"Hey Giuseppe what year is it?" "Well Mario, are you too lazy to check your own sun dial?" "Mine's running a bit slow, plus it's only in hours not years, and the Sun's gone in." "It's around the year 1200 by my dial Mario." "Who's been keeping count on the years, anyway?" "Last time I looked I found Aldo sleeping on the job, who knows how many days we've lost?" "I know, I saw him drop all his counting stones and some went down the drain, we might be years out too?"
Hopefully Marco will bring back the abacus from China, so we can keep a more accurate count."
Great, well I fancy a spaghetti with Napoli sauce for lunch." "Mario, Marco Polo hasn't discovered spaghetti yet, you can probably rummage up some pasta though, we've got some of that?" "Who's making up this history then?" "Everyone, anyone. Anyone who sounds like they know what they are talking about." "Bugger it, I can't write so I can't do any history. I wanted to make some up myself."
Fantastico, well pasta it is then." "It's only in flat sheets we haven't done any modelling with it yet," "Right, bring me the tomatoes then." "Sorry we won't be getting those, the market is completely out of them." "Oh? When will they be getting them in do you think?" "In about another 300 years." "Damn I'm famished, I can't wait that long."
This is starting to sound like the Monty Python 'Cheese shop' sketch." "You realise they are in the deadly night shade family those tomatoes don't you? " "I won't be eating them for a while yet, myself, Mario." "I might eat the yellow ones though".
What have we got to eat around here?" "Beats me." "Let's face it, with out tomato, that rules out just about every thing?" "What about Pizza?" "You need tomato for that," "What prey tell have we got?"
Bring me my chariot I'm going for a spin to Vietnam for a Bún." "Bún?" "It's Bún like if a Scottish girl said Gun, but with a B". "Er, we haven't invaded Briton yet, so that doesn't help me"? "The men don't like kissing each other there, so they won't appreciate us when we invade"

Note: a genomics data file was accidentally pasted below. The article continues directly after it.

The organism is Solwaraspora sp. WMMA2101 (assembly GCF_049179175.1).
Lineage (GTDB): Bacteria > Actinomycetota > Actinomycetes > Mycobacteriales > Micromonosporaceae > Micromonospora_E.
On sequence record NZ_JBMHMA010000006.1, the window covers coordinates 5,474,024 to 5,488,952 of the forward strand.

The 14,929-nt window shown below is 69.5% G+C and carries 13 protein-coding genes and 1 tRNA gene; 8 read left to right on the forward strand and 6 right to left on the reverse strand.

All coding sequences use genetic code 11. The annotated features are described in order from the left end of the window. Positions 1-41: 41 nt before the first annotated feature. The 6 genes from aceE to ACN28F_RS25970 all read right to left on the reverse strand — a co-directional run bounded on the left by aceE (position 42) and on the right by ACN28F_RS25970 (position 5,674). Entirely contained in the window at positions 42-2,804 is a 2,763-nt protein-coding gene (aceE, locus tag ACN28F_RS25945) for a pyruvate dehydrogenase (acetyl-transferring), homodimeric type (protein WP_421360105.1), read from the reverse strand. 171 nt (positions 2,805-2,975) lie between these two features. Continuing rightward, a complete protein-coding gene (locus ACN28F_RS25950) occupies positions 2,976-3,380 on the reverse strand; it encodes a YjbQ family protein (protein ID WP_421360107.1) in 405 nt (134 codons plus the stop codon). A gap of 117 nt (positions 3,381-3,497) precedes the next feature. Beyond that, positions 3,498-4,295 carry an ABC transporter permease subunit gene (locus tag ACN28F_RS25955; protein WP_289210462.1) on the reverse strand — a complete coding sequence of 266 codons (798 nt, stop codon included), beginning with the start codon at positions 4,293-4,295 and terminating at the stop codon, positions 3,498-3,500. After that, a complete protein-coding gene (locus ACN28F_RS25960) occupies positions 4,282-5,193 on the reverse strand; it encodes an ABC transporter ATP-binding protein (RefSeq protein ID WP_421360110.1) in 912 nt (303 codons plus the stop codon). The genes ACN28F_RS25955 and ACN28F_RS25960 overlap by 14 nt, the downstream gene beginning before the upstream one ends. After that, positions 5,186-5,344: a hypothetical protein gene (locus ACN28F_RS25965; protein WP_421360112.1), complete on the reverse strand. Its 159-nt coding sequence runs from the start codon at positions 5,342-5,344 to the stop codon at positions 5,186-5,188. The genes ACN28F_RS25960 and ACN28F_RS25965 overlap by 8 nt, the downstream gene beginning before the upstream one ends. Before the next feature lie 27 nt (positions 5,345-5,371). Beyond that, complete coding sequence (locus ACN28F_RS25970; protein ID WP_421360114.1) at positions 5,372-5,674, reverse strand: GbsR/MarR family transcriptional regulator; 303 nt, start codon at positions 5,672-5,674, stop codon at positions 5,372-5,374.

Why don't we zip over to Melbourne, they've got it all there? Splendifico, let's go." "Are you coming Marcello?" "have you got room?" "Did you think we would leave you starving there when there's room on the chariot for three?" "What about Jake the fake?" "There's no room for him, and he's not Italiano." "That won't be as big a hit as you two little boys." "Al K. Hol?" "No come on chariot away." 'Craaack' (whip lash) "Nic O. Tine?" "What are you a Rolf Harris fan?" "We'll need to be if we want to fit in there," "No that's England, I told you we haven't invaded there yet."
So where can you get a good Bun"? "Ask Clive James, he goes a Wimpy"?.
That's not it? Wiki said it was?
So what is this Bún?" "Well it's a vermicelli," "Hey that's one of our words?" "Yeah, something has gone for Burton there, with the history writing?" "Come on stop messin' about." "ok, ok," "Isn't ok an American lazy expression," "Has Columbus been there yet?" "No that's around 1400 odd" "oh yeah, but then what the hell, we should be speaking Latin?" "Yeah, anyone know any?" "Anno Domini?" "Christ that's not going to help us much."
"This meal is going to be great, It's kind of a salady thing, so it's probably good for you, actually I'd say definitely good for you" who's talking here?
I don't know about a lot of the variables on this dish. What I do know I think is that Bún is vermicelli and there are a whole range of things that have Bún in the recipe. There is a soup that's not a pho that starts with the word Bun that has blood and chilli and pigs trotter in it. I wasn't a big wrap for it, when I had it but the flavor was ok, I think that is another progression I haven't got to yet.
So, vermicelli, sliced up slivers of Lebanese cucumber (what's that doing in here?). The Vietnamese took a few things on board from the French and the Indians and a few others, things they liked that is, they are very discerning you know, the Vietnamese.
There's julienned pickled carrot (my favourite bit, almost). Fresh uncooked beanshoots (mung), Vietnamese mint (sometimes) coriander (sometimes) always one or the other, normal mint (sometimes, when this is in it, it takes it to the fifth dimension in my opinion).
Shallots, garlic, chilli peppers, sugar, fish sauce, lime juice, salt and pepper oh and chopped lettuce, roasted peanuts and Nuoc cham, a dipping sauce you pour on. See this article for more info.